The phase “the new normal” struck many of us with a justified fear. There is something particularly terrifying about the idea of our “normal”, our resting state, our sanctuary changing and being invaded. During the pandemic, work has become the intruder at home. As the boundaries between professional and personal become blurred, there is a growing need to reinstate routines to save our leisure time from being a casualty.
Herein lies an opportunity for any cultural force to assist in the rescue of our own time.
Research carried out by Space for Old El Paso showed that the lack of boundaries between work and home is not solely symptomatic of the pandemic, but originally enabled by the ubiquity of digital devices in the home. Laptops, mobile phones, and the accompanying communications accoutrement have long crept out of our bags and pockets come 8pm on a Friday and an anxiety induced email check occurs. Some respondents cited 2010 as being the end of their 6pm “tools down” freedom as they once knew it.
Second to the intrusion of work is the idea of digital devices dismantling the hub of the home. Our research with Old El Paso uncovered a fondness for nights, with families watching their scheduled TV shows at 8 or 9pm or socialising around kitchen tables and islands. Families became dispersed throughout the home as kids were allowed, or begged to connect with friends over online gaming, spend time alone with iPads or snap friends from their phones. Parents could watch different Netflix series, or listen to music in separate rooms, if they weren’t spending time with each other. However, families or households are spending time, it’s a fight to make sure it is together.
The effect of the invasion of digital devices and therefore work plus the lack of a specific location in the home for family means there is no structure, which counter intuitively is very important to the idea of leisure time. Organised fun can feel forced, but it is important. Which is why the idea of Friends at 9pm on Channel4 on Fridays probably felt so appealing. Ross, Rachel & co. provided the perfect cut off point to signal the end of the week, and a place for everyone to gather. It was a secure homely routine, albeit a fairly dull one.
Much research has been done to extol the benefits of becoming ok with boredom, but I can’t help but feel as though that’s not going to be an easy sell. We’ve been changed by our devices; we have chemical interactions and addictions which are expected and often praised by our workplaces. We don’t need to reinstate low level normalcy as the norm but introduce new routines.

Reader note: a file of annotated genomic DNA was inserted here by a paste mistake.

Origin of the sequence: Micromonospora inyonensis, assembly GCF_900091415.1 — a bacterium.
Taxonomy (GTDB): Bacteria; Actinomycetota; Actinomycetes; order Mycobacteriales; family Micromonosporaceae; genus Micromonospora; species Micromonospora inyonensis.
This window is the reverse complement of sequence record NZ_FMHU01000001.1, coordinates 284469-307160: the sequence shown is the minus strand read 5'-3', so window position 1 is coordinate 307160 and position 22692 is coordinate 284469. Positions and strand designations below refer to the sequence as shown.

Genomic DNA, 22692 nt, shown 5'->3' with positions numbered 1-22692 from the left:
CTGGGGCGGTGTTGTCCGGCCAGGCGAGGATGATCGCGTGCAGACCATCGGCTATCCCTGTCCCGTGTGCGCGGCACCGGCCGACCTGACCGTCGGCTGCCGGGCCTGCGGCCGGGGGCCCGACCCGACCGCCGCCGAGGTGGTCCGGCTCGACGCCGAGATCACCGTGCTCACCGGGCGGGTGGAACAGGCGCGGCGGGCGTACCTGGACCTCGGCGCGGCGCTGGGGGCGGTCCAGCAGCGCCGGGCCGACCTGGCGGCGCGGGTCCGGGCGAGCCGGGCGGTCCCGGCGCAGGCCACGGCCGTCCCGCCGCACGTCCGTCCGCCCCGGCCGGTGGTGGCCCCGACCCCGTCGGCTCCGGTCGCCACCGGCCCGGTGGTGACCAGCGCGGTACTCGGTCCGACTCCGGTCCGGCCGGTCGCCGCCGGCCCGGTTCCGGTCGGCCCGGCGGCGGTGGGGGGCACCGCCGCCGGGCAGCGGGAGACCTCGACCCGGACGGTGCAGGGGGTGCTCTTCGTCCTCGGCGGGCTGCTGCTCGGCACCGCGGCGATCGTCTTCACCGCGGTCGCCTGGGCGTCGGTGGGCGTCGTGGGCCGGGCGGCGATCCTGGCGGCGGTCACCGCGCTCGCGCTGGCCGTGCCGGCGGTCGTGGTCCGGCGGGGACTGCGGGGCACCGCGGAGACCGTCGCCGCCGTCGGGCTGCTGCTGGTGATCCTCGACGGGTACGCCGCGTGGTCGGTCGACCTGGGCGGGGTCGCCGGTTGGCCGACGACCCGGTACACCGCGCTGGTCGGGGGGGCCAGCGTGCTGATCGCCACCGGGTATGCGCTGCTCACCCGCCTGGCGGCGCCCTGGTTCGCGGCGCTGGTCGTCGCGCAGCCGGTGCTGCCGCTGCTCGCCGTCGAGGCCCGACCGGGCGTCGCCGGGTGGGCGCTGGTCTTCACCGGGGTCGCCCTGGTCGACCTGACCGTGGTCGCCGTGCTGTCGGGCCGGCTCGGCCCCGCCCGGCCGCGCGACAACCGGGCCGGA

The traditional structures of commutes, dinner times, TV schedules are now all nearly absent but other cultural forces can introduce routine to empower autonomy and purpose in the home. As people are now relying on brands to explain who they are, it follows that brands can inform what we do. This isn’t a new concept, Orange Wednesdays, over 15 years ago now became a powerful routine to get people doing something fun and very normal which gave people a structure to the week.
If the war is being fought to reclaim our personal time within the house, these routines need to be established in the home. Our solution with Old El Paso was to use the latent vibrancy of Fridays as a foothold for their vibrant Fajitas. Fajita Fridays became our campaign to build a moment of new routine for families over an intuitively interactive meal with family.
One of the fundamental parts of establishing new routines as a brand is to ensure that we do not attempt to recreate a romanticised version of the past, an unconnected age. While devices feel like one of the main instigators of the loss of routine it is pointless to try stop them from disconnecting households from one another. Instead, when our research showed that understanding what children in the home are interested in was thought of as quality time, our ideas encouraged whole families to join in with things like using filters, making TikToks. The rise in popularity of accounts such as The Famileigh show that the family that makes content together, stays together.
The world may be in a constant state of flux, but as we become more familiar with change, we become open to new routines. Brands can use this as an opportunity to reinstate important connected moments in the home, if we can learn to embrace the very things that we believe broke down togetherness in the home.
This article originally appeared as a guest piece on Creativebrief.